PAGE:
Peadiatric Anesthesia

A natural concern of any parent or guardian whose child is having an operation is whether the anaesthesia will cause any harm. Anaesthesia is very safe now because of safer medications, better monitoring and good anaesthesia delivery systems. The specific risks of anaesthesia will vary with the type of operation and whether it is an emergency, the age of the child, and any other problems or illnesses that exist

A natural concern of any parent or guardian whose child is having an operation is whether the anaesthesia will cause any harm. Anaesthesia is very safe now because of safer medications, better monitoring and good anaesthesia delivery systems. The specific risks of anaesthesia will vary with the type of operation and whether it is an emergency, the age of the child, and any other problems or illnesses that exist.

Yes, anaesthesia can be administered safely even in new born and premature babies.

You can accompany your child till transfer bay where anaesthetist can place IV (intravenous) and put your child to sleep if required.

In the majority of children, we administer a general anaesthetic, which means that your child will be completely asleep for the surgical procedure. This procedure is completely painless, and will take a few minutes to fall asleep. In some older teenagers, an IV may be placed in order to receive IV medicine to fall asleep. For those younger children that require an IV before they go to sleep, we can often have the nurses put some local anaesthetic cream on your child’s skin, which numbs it a little.

No, this is highly unlikely. The anaesthesiologist will stay right with your child at all times, and makes sure that they are fast asleep.

When patients receive anaesthesia for surgery, they become very relaxed and sleepy. If there is food or liquid in stomach during anaesthetic, it could come up to the back of throat and damage lungs.

Food and milk empty from the stomach much slower than clear liquids. Frequently used recommended fasting times for different types of food and liquids are as follows

Type of food or liquid Fasting time (hours)

Fatty or fried food 8

Light meal, milk 6

Breast milk (infants) 4

Clear liquids 2

Clear liquids are any type of liquids that, when poured into a clear glass, would allow you to see through them. Some examples are water, electrolyte solution or tender coconut water.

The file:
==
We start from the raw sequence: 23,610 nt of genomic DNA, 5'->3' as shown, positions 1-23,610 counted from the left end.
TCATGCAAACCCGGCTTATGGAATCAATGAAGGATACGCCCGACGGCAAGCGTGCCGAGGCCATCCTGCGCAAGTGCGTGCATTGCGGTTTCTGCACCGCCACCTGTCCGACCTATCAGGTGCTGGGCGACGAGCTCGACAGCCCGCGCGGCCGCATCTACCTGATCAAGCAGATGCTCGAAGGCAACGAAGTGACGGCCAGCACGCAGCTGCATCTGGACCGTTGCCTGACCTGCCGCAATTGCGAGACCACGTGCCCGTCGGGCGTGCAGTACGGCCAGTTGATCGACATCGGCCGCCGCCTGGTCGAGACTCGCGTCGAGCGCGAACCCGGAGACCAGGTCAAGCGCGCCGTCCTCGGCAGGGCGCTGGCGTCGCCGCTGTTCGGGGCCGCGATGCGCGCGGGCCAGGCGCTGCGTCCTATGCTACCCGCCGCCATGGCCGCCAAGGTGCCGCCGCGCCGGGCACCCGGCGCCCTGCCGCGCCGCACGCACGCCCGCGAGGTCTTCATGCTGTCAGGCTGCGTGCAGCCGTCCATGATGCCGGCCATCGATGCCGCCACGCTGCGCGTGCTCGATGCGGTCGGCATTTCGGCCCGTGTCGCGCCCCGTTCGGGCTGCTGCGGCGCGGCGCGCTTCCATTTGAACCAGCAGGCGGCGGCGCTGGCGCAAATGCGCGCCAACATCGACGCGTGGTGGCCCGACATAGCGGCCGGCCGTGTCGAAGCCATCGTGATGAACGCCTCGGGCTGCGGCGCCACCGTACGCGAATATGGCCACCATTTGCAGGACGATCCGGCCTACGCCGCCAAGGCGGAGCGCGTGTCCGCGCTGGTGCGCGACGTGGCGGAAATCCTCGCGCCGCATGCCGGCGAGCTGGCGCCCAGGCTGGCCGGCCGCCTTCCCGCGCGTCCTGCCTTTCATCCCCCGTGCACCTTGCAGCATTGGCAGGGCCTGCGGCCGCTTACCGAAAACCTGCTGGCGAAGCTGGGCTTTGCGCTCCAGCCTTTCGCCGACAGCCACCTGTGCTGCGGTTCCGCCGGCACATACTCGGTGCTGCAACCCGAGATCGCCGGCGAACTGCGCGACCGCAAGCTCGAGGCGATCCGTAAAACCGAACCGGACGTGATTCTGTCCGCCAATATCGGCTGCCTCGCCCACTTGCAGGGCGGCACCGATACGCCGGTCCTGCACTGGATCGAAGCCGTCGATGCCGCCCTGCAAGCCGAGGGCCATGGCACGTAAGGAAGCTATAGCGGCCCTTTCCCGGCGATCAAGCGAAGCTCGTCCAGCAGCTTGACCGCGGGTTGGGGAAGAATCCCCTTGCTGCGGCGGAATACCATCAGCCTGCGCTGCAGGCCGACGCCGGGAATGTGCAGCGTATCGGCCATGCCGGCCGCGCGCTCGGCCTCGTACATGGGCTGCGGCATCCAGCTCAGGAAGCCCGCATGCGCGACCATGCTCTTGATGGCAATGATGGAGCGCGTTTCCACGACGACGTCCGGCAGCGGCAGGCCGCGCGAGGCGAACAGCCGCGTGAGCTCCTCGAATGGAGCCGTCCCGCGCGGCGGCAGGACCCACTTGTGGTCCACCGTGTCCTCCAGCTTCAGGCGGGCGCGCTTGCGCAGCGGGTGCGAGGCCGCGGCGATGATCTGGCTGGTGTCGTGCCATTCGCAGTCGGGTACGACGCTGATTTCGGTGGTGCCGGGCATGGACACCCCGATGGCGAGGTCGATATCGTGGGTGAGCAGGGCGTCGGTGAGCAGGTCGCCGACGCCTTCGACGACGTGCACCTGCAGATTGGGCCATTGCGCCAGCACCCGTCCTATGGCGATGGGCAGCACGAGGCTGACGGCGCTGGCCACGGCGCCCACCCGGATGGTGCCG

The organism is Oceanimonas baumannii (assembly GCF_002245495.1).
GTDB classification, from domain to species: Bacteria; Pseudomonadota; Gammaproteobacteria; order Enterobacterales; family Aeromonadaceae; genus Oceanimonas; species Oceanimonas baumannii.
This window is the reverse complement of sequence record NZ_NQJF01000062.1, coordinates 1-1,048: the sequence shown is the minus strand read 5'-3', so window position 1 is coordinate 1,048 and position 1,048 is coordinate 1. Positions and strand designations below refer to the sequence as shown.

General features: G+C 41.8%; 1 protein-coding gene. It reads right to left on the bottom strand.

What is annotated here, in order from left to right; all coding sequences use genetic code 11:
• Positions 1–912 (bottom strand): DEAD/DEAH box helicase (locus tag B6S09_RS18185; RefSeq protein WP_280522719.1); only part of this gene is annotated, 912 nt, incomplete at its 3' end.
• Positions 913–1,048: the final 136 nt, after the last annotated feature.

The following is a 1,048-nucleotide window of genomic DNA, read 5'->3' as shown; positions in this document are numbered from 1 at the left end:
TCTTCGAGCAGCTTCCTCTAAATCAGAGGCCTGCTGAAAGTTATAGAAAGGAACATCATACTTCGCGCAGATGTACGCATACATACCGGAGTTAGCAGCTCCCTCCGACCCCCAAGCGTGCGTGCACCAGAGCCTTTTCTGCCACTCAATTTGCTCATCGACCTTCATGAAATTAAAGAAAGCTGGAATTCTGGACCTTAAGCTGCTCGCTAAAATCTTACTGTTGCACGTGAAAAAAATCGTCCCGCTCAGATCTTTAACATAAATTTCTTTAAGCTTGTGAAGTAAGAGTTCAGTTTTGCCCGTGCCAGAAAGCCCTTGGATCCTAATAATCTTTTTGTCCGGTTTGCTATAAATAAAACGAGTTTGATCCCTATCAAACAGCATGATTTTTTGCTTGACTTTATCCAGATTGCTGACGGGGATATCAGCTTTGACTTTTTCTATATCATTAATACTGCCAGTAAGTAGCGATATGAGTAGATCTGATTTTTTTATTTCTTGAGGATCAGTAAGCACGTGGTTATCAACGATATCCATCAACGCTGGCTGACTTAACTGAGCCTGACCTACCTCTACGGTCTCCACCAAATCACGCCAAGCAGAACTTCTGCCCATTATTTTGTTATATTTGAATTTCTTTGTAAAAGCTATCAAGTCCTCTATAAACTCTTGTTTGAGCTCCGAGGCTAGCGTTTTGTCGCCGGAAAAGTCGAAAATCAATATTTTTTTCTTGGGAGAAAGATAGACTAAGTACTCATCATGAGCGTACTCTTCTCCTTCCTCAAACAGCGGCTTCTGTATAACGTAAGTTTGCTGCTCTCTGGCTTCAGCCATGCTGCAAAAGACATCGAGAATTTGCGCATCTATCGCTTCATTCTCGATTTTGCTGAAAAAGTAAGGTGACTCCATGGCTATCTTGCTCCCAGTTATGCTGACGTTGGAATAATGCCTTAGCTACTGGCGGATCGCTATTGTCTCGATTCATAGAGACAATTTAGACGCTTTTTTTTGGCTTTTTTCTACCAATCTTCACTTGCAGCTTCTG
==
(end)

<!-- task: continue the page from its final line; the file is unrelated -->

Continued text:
When the surgery has finished we will stop the anaesthetic medications and allow your child to awaken. This usually takes less than 10 minutes. Your child will then be observed by anaesthetist and nurse for a while and then will be sent to room.

With a few exceptions (stomach or bowel surgery, for example), your child can eat or drink 2 hours after surgery.

An important role of the anaesthesiologist is to ensure that your child breathes freely when asleep for surgery. When a child has a cold, it can result in coughing and spasm of the airways. Although these events, if they occur, are typically mild and easily treated, they can be troublesome

Anaesthesiologist will tell you, because some medications should be continued right up to immediately before surgery, and others may be stopped the day of surgery. In general, medications can be taken with a sip of water whenever advised.

Anaesthesia is safer now than it has ever been. Minor complications, including such things as injury to the mouth, sore throat and nausea/vomiting are occasionally seen. The incidence of major complications, including dental injury, major drug reaction, cardiac rhythm disturbances, breathing difficulties and aspiration of stomach contents, is extremely rare, especially in healthy patients. Side effects are nausea, vomiting, drowsiness, dizziness, sore throat, shivering, and discomfort during injection of drugs, and agitation upon awakening from anaesthesia. Adverse effects are very rare, but may occur. These may include dental trauma, allergic reactions to drugs or latex products, wheezing, vocal cord spasm or injury, regurgitation of stomach contents with subsequent aspiration pneumonia, injury to arteries, veins or nerves, alterations in blood pressure, and/or irregular heart rhythms. Death and brain damage are the most feared of all anaesthetic risks, but fortunately these complications are extremely rare.